It's nothing but a coincidence, but it still has an unsettling effect to learn that Todd Serious, singer for The Rebel Spell - easily my favourite current punk band, maybe barring a couple of old timers - died on my birthday, March 7th, while rock climbing in Nevada. My girlfriend and I would have been watching TV (maybe curling) or maybe a movie, visiting my Mom in Maple Ridge, when he fell. I wrote an obit for him here. I didn't really count him as a friend, but he was one of my favourite people to interview, and I have lots and lots of unused material from talking with him, so I might do something else, as time permits, with some of that material. RIP Todd Serious - you will be missed.

Saturday, March 07, 2015

Movies, movies: upcoming must-see films at the Vancity Theatre and the Cinematheque

Okay, so natch, I'm hosting Clearcut at the Vancity on Tuesday. Those unclear on my enthusiasm for that film are directed here. It's a great film, really smart and provocative (though a bit nasty at times, and maybe - mayyybe - kinda politically irresponsible; a certain Lakota who had a big impact on my life thought so, thought it was really bad press for First Nations peoples; there's some truth to the observation, though I love the film no less) See it while you can, folks: this doesn't screen often, is a nearly lost gem (though you can see a wayyy shitty presentation of it on Youtube, in the wrong aspect ratio, with stretched images and washed out colours, if you want).

Also at the Vancity in the very near future, the utterly fantastic family-oriented documentary All The Time in the World plays as part of the Women in Film festival this Sunday. It's a must-see for neoluddites everywhere and a surprisingly fun film, blogged a VIFF review of it here.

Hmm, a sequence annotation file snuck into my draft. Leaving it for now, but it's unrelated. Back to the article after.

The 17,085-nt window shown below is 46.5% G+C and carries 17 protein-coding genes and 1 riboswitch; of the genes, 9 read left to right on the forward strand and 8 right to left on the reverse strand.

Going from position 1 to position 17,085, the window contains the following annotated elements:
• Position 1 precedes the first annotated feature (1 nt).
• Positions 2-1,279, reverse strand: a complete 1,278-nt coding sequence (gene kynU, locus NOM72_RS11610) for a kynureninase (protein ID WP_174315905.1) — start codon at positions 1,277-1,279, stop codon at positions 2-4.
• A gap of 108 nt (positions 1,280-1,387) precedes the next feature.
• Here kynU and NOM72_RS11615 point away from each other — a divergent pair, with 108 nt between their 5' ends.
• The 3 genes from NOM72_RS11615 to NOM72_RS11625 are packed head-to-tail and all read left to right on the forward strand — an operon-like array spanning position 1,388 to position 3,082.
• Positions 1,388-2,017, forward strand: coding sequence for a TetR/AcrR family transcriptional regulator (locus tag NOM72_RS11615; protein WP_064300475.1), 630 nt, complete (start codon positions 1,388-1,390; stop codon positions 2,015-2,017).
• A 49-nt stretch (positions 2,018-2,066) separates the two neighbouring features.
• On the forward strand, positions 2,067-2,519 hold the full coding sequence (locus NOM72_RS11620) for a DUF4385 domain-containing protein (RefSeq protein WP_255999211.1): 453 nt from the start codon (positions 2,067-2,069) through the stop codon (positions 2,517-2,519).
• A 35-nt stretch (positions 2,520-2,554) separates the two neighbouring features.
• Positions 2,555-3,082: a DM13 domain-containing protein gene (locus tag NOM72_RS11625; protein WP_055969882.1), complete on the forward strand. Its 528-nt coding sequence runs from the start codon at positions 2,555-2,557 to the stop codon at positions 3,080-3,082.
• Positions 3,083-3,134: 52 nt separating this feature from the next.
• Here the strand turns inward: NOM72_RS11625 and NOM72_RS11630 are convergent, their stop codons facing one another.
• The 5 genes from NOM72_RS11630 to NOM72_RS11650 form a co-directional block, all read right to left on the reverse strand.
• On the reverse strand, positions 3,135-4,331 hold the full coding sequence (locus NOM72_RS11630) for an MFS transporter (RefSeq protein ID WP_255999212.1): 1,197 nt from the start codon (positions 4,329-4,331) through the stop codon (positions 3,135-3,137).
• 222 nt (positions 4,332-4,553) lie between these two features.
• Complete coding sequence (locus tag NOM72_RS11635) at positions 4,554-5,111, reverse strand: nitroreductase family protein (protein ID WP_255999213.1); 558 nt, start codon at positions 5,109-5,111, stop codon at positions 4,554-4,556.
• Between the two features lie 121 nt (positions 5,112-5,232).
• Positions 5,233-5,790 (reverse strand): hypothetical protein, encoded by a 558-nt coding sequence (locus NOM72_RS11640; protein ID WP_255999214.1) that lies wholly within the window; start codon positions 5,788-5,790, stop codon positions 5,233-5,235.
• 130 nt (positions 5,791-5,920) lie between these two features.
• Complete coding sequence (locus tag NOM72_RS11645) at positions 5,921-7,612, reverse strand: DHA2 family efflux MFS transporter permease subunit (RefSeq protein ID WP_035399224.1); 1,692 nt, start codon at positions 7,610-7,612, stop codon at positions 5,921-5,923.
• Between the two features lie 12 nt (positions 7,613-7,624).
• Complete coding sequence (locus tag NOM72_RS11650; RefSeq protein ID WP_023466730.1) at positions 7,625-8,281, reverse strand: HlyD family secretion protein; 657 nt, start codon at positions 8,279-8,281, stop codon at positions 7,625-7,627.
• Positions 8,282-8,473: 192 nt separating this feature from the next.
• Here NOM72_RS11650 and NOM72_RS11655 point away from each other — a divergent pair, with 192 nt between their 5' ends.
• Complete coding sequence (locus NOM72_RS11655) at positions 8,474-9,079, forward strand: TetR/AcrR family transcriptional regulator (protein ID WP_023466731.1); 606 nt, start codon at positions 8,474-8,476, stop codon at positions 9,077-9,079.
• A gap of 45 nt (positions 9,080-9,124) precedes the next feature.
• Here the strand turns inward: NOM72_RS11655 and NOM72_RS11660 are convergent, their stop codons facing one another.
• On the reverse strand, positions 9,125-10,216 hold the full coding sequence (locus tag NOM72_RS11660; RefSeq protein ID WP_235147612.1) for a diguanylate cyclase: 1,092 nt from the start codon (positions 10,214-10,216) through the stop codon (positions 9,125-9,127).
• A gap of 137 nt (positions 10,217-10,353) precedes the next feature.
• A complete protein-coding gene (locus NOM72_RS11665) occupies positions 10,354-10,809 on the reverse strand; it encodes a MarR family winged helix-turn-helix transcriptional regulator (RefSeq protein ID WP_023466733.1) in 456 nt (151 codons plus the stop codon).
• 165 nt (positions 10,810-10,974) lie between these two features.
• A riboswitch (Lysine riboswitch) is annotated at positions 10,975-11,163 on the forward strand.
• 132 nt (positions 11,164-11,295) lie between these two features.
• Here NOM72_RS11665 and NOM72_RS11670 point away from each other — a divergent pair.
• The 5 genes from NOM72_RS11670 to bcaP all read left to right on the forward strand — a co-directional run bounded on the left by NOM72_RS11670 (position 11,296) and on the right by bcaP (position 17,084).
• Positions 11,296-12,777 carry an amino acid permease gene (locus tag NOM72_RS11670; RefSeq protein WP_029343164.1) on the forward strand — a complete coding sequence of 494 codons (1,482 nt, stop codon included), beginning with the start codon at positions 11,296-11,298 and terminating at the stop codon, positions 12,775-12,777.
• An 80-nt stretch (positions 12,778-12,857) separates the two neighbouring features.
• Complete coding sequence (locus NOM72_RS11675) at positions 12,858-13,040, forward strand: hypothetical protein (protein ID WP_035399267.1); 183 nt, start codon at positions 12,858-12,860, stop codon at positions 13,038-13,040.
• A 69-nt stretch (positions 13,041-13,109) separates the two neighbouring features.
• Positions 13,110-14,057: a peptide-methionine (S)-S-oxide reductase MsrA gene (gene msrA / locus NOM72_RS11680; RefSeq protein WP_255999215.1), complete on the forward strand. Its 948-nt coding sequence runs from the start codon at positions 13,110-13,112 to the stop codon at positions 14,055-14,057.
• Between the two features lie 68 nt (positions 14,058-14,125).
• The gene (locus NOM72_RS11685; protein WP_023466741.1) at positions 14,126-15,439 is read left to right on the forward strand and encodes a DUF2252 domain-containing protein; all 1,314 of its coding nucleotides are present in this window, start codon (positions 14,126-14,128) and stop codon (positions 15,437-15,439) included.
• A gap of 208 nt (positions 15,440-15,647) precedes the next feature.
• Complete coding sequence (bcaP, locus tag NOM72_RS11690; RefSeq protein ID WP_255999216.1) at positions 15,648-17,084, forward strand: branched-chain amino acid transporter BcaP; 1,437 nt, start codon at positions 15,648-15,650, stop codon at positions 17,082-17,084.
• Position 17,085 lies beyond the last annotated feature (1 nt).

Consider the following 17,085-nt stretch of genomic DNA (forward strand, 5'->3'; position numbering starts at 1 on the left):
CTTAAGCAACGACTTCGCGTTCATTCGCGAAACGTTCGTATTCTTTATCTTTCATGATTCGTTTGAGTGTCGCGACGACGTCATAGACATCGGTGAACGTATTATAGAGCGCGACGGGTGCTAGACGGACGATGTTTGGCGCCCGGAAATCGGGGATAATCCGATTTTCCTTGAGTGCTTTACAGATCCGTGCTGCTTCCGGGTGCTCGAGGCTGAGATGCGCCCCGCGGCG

David Matychuk assures me that the Polish film Ida is a great film and that it has amazing black and white cinematography. I will see it based on that! Two oddly timed afternoon screenings in the next week make it perfect for a dude who works til noon.

There's a whole series of environmentally-themed films as part of the Sea Shepherd Presents. Alexandra Morton, featured in The Pristine Coast, is a pretty interesting person; I admired Salmon Confidential a lot, for her outspoken criticisms of government attitudes towards fish farming and the Harper regime's muzzling of scientists. It's interesting to note that she worked with John Lilly with dolphins some years ago. I'd love to know more about that time in her life, and how her experiences there inform her work with salmon.

I wonder if Wrenched will touch on the ridiculous/ unfair lawsuit against Kelly Reichardt's (underrated, essential) Night Moves? I doubt it.

Also, three of the most interesting new horror films I saw last year - The Babadook, A Girl Walks Home Alone at Night, and It Follows - are going to play. I'm told the last film in the list was inspired by the same source material as Night/ Curse of the Demon - you know, this guy!: